Infections with hepatitis C virus (HCV) and human immunodeficiency virus (HIV) among people who inject drugs (PWID) are a global health problem. For example, sharing of drug preparation equipment within this population contributes to more than 80% of newly acquired HCV infections. As a response to these circumstances, scientists at TWINCORE validated a simple and safe method to reduce the risk of viral transmission, namely by microwave irradiation. This method has been published recently in Scientific Reports.
“The initial idea for this project came during a telephone call with Pedro Mateu-Gelabert, a New York based street worker with whom we have worked with for a long time already”, recalls Eike Steinmann, head of the Research Group Virus Transmission at the Institute for Experimental Virology. “He asked me, whether it is possible to treat the potential contaminated drug equipment with microwave irradiation to inactivate HCV and HIV. Everybody in the USA has a microwave oven…”
The project idea was born, the microwave oven was quickly bought in an electronics shop and brought to the laboratory. A simple and safe method to inactivate these viruses is important for two reasons: First of all, the risk of blood-borne viral transmission is extremely high within the drug injection community through sharing of drug paraphernalia. On the other hand, the available regimens for the treatment of HCV infection are very expensive and most of the time, an infected drug addict has limited access to the medication. Moreover, those treatments do not protect against re-infection.
The principle of microwave irradiation is based on the excitation of water that results in heating of the whole sample. “Since we knew from the previous study that HCV is temperature-sensitive, the microwave approach was very promising”, says Anindya Siddharta, scientist in the research group. Indeed, two minutes of irradiation at 360 watt is sufficient to inactivate HCV particles in solution.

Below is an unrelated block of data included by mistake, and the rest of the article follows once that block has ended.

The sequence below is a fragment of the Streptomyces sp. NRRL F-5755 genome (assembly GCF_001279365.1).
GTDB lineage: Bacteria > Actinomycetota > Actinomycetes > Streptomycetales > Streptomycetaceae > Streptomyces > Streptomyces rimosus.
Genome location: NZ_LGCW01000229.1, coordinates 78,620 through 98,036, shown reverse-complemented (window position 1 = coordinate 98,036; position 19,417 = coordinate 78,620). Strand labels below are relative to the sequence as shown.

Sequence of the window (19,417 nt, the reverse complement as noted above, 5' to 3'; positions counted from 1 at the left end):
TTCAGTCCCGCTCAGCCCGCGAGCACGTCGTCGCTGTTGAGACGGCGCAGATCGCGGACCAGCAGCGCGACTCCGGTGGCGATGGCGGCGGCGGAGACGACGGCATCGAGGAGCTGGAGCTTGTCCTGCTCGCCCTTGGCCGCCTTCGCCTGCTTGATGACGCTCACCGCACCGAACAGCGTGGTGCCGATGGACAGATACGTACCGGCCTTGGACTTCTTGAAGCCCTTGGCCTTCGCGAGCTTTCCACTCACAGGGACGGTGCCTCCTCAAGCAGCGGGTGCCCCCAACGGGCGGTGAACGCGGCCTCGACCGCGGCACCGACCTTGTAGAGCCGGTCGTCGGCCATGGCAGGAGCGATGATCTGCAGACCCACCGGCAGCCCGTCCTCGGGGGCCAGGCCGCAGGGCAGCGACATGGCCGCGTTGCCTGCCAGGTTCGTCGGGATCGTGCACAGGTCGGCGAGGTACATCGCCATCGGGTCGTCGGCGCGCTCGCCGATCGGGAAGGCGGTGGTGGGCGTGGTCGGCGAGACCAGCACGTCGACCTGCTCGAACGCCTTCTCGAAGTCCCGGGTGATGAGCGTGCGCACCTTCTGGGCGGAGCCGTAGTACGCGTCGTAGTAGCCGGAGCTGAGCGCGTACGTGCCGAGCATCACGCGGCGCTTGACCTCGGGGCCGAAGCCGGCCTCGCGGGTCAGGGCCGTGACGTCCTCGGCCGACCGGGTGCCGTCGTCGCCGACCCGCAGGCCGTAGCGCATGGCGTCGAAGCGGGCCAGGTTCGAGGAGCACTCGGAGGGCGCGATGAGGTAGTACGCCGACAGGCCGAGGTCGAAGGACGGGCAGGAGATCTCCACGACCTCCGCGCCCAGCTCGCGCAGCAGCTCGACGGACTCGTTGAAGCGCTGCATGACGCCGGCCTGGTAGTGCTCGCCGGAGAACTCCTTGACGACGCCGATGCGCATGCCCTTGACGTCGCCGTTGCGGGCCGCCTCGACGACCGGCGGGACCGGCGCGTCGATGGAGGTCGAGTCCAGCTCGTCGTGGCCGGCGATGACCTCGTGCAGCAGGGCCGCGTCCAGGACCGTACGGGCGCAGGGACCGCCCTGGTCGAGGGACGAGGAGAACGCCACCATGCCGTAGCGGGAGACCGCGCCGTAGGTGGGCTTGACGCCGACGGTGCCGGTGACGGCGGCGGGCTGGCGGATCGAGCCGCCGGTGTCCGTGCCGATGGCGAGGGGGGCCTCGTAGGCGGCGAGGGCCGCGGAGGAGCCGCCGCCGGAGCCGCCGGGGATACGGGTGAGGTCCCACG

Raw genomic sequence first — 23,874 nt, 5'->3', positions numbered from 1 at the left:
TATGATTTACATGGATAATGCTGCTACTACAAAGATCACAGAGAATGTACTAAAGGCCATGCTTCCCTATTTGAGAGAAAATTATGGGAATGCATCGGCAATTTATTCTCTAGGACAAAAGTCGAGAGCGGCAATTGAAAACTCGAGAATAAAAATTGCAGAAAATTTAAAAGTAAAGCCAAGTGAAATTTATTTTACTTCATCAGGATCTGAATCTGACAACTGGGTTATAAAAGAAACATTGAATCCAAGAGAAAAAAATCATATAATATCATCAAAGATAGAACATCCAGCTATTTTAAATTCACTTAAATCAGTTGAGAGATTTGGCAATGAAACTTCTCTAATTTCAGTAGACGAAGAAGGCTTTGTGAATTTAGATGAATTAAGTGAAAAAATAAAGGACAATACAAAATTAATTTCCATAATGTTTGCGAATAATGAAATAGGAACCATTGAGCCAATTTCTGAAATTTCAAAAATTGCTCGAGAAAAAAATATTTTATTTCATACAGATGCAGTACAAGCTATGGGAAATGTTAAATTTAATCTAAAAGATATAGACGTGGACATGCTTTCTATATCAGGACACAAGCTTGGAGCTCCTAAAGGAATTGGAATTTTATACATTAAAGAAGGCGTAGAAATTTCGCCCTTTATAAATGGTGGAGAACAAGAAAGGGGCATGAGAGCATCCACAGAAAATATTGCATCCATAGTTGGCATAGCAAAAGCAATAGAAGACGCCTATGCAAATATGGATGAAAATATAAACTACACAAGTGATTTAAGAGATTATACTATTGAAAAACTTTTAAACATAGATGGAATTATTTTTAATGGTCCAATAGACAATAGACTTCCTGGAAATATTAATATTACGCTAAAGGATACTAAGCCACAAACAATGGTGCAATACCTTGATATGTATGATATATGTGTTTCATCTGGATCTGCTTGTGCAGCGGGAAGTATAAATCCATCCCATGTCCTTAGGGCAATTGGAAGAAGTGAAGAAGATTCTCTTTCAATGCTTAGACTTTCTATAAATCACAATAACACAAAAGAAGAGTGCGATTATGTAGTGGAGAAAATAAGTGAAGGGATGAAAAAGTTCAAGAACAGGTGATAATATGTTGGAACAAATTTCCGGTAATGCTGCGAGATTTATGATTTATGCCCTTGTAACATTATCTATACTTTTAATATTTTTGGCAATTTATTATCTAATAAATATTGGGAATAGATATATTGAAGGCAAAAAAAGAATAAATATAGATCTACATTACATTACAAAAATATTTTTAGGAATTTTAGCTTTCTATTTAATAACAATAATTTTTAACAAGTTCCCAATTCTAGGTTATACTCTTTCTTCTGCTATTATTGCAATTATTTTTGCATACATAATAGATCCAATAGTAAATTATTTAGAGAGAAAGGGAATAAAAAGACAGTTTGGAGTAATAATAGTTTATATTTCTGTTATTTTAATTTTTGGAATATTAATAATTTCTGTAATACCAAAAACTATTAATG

In cooperation with the research group Innate Immunity and Viral Evasion, TWINCORE, they extended the experiments to HIV, as one out of three people who are infected with HIV are also HCV positive. This approach resulted in the same findings. Higher power levels and lower irradiation time, however, could not inactivate the viruses. “Less than two minutes is not sufficient reach the critical inactivation temperature.”
Aside from virus containing supernatants, the TWINCORE-scientist also tested this method in the presence of street heroin to assess whether heroin plays a role in the virus infectivity. “A further important point for the daily application of microwave oven in the drug injection community is the treatment of drug preparation equipment”, highlights Eike Steinmann.
In addition to syringes and spoons, these include small cigarette filters, which are used to draw the heroin preparation into the syringe. This trick avoids clogging of the needle with any impurities. These filters – since they still contain residual heroin – are often reused and shared. Thus, these filters bear the greatest risk of infection, but, “both filters and syringes, are no longer infectious after three minutes at 360 watts in the microwave, even if they are dried for 24 hours”, say Eike Steinmann.
“The only limitation is the metal needles of the syringe, which of course should not be heated in the microwave oven. They should be disinfected using other methods.” The irradiation of the filter takes a little bit longer so that the heat could be distributed to the entire filter. After three minutes of irradiation, filters and syringes are free from infectious viruses and the risk of infection with HCV or HIV can be prevented in this way.
Siddhartha et al., Inactivation of HCV and HIV by microwave: a novel approach for prevention of virus transmission among people who inject drugs (2016);6:36619.doi:10.1038/srep36619
TWINCORE, Centre for Experimental and Clinical Infection Research is a joint venture between the Helmholtz-Centre for Infection Research in Braunschweig and the Hannover Medical School.
Dr. Jo Schilling | idw - Informationsdienst Wissenschaft
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